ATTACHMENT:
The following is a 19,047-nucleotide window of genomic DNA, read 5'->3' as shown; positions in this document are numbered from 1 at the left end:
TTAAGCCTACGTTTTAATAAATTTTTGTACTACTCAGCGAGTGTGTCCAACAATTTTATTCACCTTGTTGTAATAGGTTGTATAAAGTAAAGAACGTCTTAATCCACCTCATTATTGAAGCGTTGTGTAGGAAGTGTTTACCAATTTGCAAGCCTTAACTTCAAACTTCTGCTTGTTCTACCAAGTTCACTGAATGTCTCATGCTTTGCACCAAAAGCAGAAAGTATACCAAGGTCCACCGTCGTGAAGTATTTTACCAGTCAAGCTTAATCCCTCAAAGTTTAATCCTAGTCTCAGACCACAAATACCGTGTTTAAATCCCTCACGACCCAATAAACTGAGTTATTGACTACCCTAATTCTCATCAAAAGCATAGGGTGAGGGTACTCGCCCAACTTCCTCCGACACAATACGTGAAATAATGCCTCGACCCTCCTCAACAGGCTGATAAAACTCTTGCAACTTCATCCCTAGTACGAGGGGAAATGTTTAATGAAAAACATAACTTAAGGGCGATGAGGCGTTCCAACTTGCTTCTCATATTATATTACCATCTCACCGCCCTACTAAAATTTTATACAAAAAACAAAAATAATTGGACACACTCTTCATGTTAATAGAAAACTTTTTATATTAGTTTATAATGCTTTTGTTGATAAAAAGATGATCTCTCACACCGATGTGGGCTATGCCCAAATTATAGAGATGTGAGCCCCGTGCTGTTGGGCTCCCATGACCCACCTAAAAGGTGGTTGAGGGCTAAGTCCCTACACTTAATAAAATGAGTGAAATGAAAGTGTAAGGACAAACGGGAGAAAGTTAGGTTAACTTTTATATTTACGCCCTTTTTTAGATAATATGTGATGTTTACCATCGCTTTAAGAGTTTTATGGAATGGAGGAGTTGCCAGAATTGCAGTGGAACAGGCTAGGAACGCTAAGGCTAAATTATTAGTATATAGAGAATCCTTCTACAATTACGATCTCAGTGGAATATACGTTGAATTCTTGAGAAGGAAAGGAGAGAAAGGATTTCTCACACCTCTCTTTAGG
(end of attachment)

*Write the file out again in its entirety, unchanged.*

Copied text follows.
The following is a 19,047-nucleotide window of genomic DNA, read 5'->3' as shown; positions in this document are numbered from 1 at the left end:
TTAAGCCTACGTTTTAATAAATTTTTGTACTACTCAGCGAGTGTGTCCAACAATTTTATTCACCTTGTTGTAATAGGTTGTATAAAGTAAAGAACGTCTTAATCCACCTCATTATTGAAGCGTTGTGTAGGAAGTGTTTACCAATTTGCAAGCCTTAACTTCAAACTTCTGCTTGTTCTACCAAGTTCACTGAATGTCTCATGCTTTGCACCAAAAGCAGAAAGTATACCAAGGTCCACCGTCGTGAAGTATTTTACCAGTCAAGCTTAATCCCTCAAAGTTTAATCCTAGTCTCAGACCACAAATACCGTGTTTAAATCCCTCACGACCCAATAAACTGAGTTATTGACTACCCTAATTCTCATCAAAAGCATAGGGTGAGGGTACTCGCCCAACTTCCTCCGACACAATACGTGAAATAATGCCTCGACCCTCCTCAACAGGCTGATAAAACTCTTGCAACTTCATCCCTAGTACGAGGGGAAATGTTTAATGAAAAACATAACTTAAGGGCGATGAGGCGTTCCAACTTGCTTCTCATATTATATTACCATCTCACCGCCCTACTAAAATTTTATACAAAAAACAAAAATAATTGGACACACTCTTCATGTTAATAGAAAACTTTTTATATTAGTTTATAATGCTTTTGTTGATAAAAAGATGATCTCTCACACCGATGTGGGCTATGCCCAAATTATAGAGATGTGAGCCCCGTGCTGTTGGGCTCCCATGACCCACCTAAAAGGTGGTTGAGGGCTAAGTCCCTACACTTAATAAAATGAGTGAAATGAAAGTGTAAGGACAAACGGGAGAAAGTTAGGTTAACTTTTATATTTACGCCCTTTTTTAGATAATATGTGATGTTTACCATCGCTTTAAGAGTTTTATGGAATGGAGGAGTTGCCAGAATTGCAGTGGAACAGGCTAGGAACGCTAAGGCTAAATTATTAGTATATAGAGAATCCTTCTACAATTACGATCTCAGTGGAATATACGTTGAATTCTTGAGAAGGAAAGGAGAGAAAGGATTTCTCACACCTCTCTTTAGG